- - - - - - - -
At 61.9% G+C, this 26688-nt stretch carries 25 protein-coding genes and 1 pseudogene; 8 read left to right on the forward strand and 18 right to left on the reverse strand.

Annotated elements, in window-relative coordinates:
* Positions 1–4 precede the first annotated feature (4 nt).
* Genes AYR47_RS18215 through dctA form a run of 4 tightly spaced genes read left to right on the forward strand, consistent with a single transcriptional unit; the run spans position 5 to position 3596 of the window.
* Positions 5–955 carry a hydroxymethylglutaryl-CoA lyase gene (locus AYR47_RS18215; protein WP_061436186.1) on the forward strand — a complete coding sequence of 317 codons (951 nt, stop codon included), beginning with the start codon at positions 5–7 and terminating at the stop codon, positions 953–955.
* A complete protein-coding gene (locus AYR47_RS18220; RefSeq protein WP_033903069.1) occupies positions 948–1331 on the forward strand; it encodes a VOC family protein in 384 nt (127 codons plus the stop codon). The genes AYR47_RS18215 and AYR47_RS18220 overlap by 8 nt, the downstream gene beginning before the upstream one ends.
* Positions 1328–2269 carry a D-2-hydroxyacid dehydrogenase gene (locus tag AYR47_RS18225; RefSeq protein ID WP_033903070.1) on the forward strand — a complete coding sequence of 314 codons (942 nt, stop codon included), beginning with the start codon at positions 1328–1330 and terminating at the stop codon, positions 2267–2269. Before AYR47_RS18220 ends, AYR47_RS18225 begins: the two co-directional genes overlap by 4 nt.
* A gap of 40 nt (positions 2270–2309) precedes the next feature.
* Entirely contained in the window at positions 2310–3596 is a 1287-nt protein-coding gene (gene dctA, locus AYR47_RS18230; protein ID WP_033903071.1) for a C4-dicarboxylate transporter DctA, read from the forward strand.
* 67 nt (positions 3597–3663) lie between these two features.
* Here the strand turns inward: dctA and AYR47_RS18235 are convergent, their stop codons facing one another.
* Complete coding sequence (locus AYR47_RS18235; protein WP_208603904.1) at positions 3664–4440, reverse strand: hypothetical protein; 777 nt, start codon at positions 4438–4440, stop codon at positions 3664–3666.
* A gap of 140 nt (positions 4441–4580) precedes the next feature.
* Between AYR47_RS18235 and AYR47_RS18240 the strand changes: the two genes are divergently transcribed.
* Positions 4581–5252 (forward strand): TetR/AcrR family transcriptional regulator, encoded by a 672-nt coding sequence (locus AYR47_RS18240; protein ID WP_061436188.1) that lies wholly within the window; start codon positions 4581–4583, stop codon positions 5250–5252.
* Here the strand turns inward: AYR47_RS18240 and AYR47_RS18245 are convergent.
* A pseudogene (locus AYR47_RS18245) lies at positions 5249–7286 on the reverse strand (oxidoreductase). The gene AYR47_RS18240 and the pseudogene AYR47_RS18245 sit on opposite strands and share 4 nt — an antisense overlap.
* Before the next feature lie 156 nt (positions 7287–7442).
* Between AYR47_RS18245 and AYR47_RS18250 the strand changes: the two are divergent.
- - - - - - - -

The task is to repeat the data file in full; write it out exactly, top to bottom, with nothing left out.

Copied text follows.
At 61.9% G+C, this 26688-nt stretch carries 25 protein-coding genes and 1 pseudogene; 8 read left to right on the forward strand and 18 right to left on the reverse strand.

Annotated elements, in window-relative coordinates:
* Positions 1–4 precede the first annotated feature (4 nt).
* Genes AYR47_RS18215 through dctA form a run of 4 tightly spaced genes read left to right on the forward strand, consistent with a single transcriptional unit; the run spans position 5 to position 3596 of the window.
* Positions 5–955 carry a hydroxymethylglutaryl-CoA lyase gene (locus AYR47_RS18215; protein WP_061436186.1) on the forward strand — a complete coding sequence of 317 codons (951 nt, stop codon included), beginning with the start codon at positions 5–7 and terminating at the stop codon, positions 953–955.
* A complete protein-coding gene (locus AYR47_RS18220; RefSeq protein WP_033903069.1) occupies positions 948–1331 on the forward strand; it encodes a VOC family protein in 384 nt (127 codons plus the stop codon). The genes AYR47_RS18215 and AYR47_RS18220 overlap by 8 nt, the downstream gene beginning before the upstream one ends.
* Positions 1328–2269 carry a D-2-hydroxyacid dehydrogenase gene (locus tag AYR47_RS18225; RefSeq protein ID WP_033903070.1) on the forward strand — a complete coding sequence of 314 codons (942 nt, stop codon included), beginning with the start codon at positions 1328–1330 and terminating at the stop codon, positions 2267–2269. Before AYR47_RS18220 ends, AYR47_RS18225 begins: the two co-directional genes overlap by 4 nt.
* A gap of 40 nt (positions 2270–2309) precedes the next feature.
* Entirely contained in the window at positions 2310–3596 is a 1287-nt protein-coding gene (gene dctA, locus AYR47_RS18230; protein ID WP_033903071.1) for a C4-dicarboxylate transporter DctA, read from the forward strand.
* 67 nt (positions 3597–3663) lie between these two features.
* Here the strand turns inward: dctA and AYR47_RS18235 are convergent, their stop codons facing one another.
* Complete coding sequence (locus AYR47_RS18235; protein WP_208603904.1) at positions 3664–4440, reverse strand: hypothetical protein; 777 nt, start codon at positions 4438–4440, stop codon at positions 3664–3666.
* A gap of 140 nt (positions 4441–4580) precedes the next feature.
* Between AYR47_RS18235 and AYR47_RS18240 the strand changes: the two genes are divergently transcribed.
* Positions 4581–5252 (forward strand): TetR/AcrR family transcriptional regulator, encoded by a 672-nt coding sequence (locus AYR47_RS18240; protein ID WP_061436188.1) that lies wholly within the window; start codon positions 4581–4583, stop codon positions 5250–5252.
* Here the strand turns inward: AYR47_RS18240 and AYR47_RS18245 are convergent.
* A pseudogene (locus AYR47_RS18245) lies at positions 5249–7286 on the reverse strand (oxidoreductase). The gene AYR47_RS18240 and the pseudogene AYR47_RS18245 sit on opposite strands and share 4 nt — an antisense overlap.
* Before the next feature lie 156 nt (positions 7287–7442).
* Between AYR47_RS18245 and AYR47_RS18250 the strand changes: the two are divergent.